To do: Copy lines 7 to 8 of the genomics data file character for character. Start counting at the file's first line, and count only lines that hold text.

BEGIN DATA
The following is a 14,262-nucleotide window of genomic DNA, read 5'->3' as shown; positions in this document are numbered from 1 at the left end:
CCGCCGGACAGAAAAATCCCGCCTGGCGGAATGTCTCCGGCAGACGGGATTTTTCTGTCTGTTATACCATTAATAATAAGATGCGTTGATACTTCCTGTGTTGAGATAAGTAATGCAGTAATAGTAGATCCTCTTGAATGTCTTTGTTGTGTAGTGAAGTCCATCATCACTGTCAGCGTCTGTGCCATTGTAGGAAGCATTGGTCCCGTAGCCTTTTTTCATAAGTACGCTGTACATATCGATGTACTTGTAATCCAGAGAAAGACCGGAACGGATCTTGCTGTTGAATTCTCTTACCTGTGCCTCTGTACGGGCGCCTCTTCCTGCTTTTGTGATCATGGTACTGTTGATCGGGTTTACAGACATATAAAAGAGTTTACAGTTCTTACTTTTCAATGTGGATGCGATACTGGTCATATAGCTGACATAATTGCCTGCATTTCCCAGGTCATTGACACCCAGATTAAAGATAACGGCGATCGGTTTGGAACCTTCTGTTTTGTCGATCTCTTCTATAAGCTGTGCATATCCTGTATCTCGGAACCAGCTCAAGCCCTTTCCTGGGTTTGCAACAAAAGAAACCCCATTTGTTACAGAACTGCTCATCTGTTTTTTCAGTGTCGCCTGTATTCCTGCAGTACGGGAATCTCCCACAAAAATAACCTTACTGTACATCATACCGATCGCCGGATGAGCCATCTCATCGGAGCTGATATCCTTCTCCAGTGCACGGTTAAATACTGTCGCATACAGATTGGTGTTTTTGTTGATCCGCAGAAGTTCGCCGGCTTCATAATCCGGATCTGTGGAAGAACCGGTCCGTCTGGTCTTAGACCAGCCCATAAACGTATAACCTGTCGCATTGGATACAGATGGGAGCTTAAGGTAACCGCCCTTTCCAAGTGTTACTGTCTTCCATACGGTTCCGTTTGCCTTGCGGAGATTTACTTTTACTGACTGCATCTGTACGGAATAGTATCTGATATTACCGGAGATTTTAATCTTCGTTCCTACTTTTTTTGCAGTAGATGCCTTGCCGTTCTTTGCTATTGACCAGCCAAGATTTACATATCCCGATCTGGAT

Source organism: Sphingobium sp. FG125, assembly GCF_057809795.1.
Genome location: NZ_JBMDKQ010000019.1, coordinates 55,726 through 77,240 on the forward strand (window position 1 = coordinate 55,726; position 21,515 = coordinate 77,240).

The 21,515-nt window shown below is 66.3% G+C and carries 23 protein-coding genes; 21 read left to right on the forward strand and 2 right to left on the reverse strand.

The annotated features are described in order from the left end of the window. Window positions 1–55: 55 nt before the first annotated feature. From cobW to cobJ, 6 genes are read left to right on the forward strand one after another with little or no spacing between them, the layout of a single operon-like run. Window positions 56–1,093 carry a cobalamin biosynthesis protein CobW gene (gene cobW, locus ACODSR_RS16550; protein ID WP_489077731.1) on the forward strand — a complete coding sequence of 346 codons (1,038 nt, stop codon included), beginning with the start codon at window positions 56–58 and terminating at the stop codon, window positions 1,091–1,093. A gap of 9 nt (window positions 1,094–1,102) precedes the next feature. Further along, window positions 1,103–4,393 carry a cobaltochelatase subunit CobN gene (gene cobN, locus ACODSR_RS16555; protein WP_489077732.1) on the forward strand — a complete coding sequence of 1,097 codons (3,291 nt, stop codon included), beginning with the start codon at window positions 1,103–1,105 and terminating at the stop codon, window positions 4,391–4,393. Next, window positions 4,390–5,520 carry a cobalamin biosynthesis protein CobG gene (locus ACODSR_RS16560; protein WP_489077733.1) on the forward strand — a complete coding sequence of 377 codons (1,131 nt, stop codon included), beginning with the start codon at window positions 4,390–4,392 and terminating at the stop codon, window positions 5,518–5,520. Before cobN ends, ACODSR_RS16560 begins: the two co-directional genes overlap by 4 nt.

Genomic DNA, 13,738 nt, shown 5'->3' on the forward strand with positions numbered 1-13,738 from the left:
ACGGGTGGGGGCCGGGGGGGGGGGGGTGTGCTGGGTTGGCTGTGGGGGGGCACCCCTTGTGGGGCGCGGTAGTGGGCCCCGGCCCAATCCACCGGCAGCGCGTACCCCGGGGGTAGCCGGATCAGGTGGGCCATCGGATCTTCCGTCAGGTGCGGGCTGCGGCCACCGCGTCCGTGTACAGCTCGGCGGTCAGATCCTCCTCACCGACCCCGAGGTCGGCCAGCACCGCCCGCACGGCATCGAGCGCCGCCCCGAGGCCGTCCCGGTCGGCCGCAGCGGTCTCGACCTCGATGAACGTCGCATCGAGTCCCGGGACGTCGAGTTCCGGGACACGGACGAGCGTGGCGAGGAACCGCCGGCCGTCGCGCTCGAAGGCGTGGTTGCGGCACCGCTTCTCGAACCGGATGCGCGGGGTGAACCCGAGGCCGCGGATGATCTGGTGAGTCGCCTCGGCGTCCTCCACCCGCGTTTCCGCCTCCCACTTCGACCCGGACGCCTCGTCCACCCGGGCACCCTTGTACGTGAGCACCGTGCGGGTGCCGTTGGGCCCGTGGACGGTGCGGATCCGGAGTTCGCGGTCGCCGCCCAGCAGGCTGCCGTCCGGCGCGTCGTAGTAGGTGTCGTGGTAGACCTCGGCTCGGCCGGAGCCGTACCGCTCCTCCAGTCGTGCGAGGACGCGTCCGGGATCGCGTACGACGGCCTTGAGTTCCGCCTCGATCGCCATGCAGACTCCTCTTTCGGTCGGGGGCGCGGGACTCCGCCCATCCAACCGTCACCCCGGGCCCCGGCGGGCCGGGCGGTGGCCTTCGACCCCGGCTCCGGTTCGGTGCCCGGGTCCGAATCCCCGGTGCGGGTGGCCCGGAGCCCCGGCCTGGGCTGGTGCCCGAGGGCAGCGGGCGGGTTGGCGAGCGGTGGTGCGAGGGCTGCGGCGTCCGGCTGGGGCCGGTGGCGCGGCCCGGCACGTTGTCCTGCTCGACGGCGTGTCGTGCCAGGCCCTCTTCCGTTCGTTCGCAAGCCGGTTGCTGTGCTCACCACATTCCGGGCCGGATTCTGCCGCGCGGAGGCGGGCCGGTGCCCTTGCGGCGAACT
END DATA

Genomic DNA, 13,738 nt, shown 5'->3' on the forward strand with positions numbered 1-13,738 from the left:
ACGGGTGGGGGCCGGGGGGGGGGGGGTGTGCTGGGTTGGCTGTGGGGGGGCACCCCTTGTGGGGCGCGGTAGTGGGCCCCGGCCCAATCCACCGGCAGCGCGTACCCCGGGGGTAGCCGGATCAGGTGGGCCATCGGATCTTCCGTCAGGTGCGGGCTGCGGCCACCGCGTCCGTGTACAGCTCGGCGGTCAGATCCTCCTCACCGACCCCGAGGTCGGCCAGCACCGCCCGCACGGCATCGAGCGCCGCCCCGAGGCCGTCCCGGTCGGCCGCAGCGGTCTCGACCTCGATGAACGTCGCATCGAGTCCCGGGACGTCGAGTTCCGGGACACGGACGAGCGTGGCGAGGAACCGCCGGCCGTCGCGCTCGAAGGCGTGGTTGCGGCACCGCTTCTCGAACCGGATGCGCGGGGTGAACCCGAGGCCGCGGATGATCTGGTGAGTCGCCTCGGCGTCCTCCACCCGCGTTTCCGCCTCCCACTTCGACCCGGACGCCTCGTCCACCCGGGCACCCTTGTACGTGAGCACCGTGCGGGTGCCGTTGGGCCCGTGGACGGTGCGGATCCGGAGTTCGCGGTCGCCGCCCAGCAGGCTGCCGTCCGGCGCGTCGTAGTAGGTGTCGTGGTAGACCTCGGCTCGGCCGGAGCCGTACCGCTCCTCCAGTCGTGCGAGGACGCGTCCGGGATCGCGTACGACGGCCTTGAGTTCCGCCTCGATCGCCATGCAGACTCCTCTTTCGGTCGGGGGCGCGGGACTCCGCCCATCCAACCGTCACCCCGGGCCCCGGCGGGCCGGGCGGTGGCCTTCGACCCCGGCTCCGGTTCGGTGCCCGGGTCCGAATCCCCGGTGCGGGTGGCCCGGAGCCCCGGCCTGGGCTGGTGCCCGAGGGCAGCGGGCGGGTTGGCGAGCGGTGGTGCGAGGGCTGCGGCGTCCGGCTGGGGCCGGTGGCGCGGCCCGGCACGTTGTCCTGCTCGACGGCGTGTCGTGCCAGGCCCTCTTCCGTTCGTTCGCAAGCCGGTTGCTGTGCTCACCACATTCCGGGCCGGATTCTGCCGCGCGGAGGCGGGCCGGTGCCCTTGCGGCGAACT